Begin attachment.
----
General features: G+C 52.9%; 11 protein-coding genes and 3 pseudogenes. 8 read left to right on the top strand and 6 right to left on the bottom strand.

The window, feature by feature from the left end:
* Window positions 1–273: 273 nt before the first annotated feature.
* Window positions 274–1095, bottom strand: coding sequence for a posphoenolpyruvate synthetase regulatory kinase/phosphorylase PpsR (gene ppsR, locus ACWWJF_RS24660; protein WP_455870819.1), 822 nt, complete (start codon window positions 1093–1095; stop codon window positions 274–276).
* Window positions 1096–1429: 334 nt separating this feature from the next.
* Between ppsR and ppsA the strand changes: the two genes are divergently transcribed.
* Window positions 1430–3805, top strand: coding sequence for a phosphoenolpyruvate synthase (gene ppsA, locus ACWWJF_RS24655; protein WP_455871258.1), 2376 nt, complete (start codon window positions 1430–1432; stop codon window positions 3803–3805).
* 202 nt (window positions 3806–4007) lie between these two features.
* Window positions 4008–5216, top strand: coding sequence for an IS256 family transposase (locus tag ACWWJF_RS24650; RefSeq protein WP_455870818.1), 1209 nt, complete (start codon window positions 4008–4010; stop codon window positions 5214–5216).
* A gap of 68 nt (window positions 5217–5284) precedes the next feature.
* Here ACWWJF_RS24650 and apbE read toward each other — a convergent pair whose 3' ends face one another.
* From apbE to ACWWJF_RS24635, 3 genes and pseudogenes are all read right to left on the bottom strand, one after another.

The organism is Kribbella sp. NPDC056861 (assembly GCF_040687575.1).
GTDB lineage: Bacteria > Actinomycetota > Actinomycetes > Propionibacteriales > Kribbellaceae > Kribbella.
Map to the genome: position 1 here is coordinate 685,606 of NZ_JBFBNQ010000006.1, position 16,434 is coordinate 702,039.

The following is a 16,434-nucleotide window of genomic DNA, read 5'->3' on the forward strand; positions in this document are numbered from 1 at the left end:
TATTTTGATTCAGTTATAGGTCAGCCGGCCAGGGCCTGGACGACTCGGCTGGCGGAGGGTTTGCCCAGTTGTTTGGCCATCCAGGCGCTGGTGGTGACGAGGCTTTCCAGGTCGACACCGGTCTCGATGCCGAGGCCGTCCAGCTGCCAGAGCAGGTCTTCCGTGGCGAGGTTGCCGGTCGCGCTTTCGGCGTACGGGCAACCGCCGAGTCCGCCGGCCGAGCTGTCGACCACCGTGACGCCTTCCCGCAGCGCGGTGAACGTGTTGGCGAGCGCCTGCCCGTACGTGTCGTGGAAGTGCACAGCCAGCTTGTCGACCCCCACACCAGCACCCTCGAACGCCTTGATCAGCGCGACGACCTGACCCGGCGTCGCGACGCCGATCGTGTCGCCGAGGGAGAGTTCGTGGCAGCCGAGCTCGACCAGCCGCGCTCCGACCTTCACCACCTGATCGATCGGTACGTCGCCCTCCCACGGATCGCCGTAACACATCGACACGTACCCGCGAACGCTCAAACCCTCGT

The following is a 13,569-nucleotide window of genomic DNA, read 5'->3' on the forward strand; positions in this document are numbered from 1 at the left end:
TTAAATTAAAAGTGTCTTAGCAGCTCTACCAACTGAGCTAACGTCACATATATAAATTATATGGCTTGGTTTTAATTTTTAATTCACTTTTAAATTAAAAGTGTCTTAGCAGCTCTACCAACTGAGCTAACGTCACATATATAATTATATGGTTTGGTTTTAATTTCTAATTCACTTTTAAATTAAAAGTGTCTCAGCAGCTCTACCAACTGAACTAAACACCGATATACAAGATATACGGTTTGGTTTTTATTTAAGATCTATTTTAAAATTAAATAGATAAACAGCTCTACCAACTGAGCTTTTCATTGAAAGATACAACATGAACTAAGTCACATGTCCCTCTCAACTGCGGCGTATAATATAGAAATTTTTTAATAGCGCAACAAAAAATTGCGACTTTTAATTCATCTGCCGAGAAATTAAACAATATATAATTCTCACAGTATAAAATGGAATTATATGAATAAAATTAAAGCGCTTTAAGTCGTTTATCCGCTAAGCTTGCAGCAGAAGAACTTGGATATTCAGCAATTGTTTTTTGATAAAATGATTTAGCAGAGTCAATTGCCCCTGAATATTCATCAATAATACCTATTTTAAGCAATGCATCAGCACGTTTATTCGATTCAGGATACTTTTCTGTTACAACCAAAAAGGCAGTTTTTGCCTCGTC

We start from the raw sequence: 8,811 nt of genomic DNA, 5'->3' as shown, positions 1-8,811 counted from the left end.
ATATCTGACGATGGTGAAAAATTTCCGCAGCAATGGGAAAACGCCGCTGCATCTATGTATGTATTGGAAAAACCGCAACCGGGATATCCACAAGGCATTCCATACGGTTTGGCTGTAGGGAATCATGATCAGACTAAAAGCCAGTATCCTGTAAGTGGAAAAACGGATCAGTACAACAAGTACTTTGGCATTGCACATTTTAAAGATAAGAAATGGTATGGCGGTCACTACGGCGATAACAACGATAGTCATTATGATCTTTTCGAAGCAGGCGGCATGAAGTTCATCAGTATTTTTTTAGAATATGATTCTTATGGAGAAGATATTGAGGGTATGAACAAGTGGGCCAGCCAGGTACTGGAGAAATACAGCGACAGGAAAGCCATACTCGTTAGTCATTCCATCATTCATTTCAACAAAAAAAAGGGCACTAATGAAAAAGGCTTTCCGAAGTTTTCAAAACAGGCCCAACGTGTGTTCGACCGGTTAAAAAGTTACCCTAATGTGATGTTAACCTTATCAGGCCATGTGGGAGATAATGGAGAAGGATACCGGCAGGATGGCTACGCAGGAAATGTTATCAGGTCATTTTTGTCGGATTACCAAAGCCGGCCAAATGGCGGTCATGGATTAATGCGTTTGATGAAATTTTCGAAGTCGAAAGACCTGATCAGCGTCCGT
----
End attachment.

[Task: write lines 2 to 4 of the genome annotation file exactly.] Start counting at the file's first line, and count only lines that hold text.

The window, feature by feature from the left end:
* Window positions 1–273: 273 nt before the first annotated feature.
* Window positions 274–1095, bottom strand: coding sequence for a posphoenolpyruvate synthetase regulatory kinase/phosphorylase PpsR (gene ppsR, locus ACWWJF_RS24660; protein WP_455870819.1), 822 nt, complete (start codon window positions 1093–1095; stop codon window positions 274–276).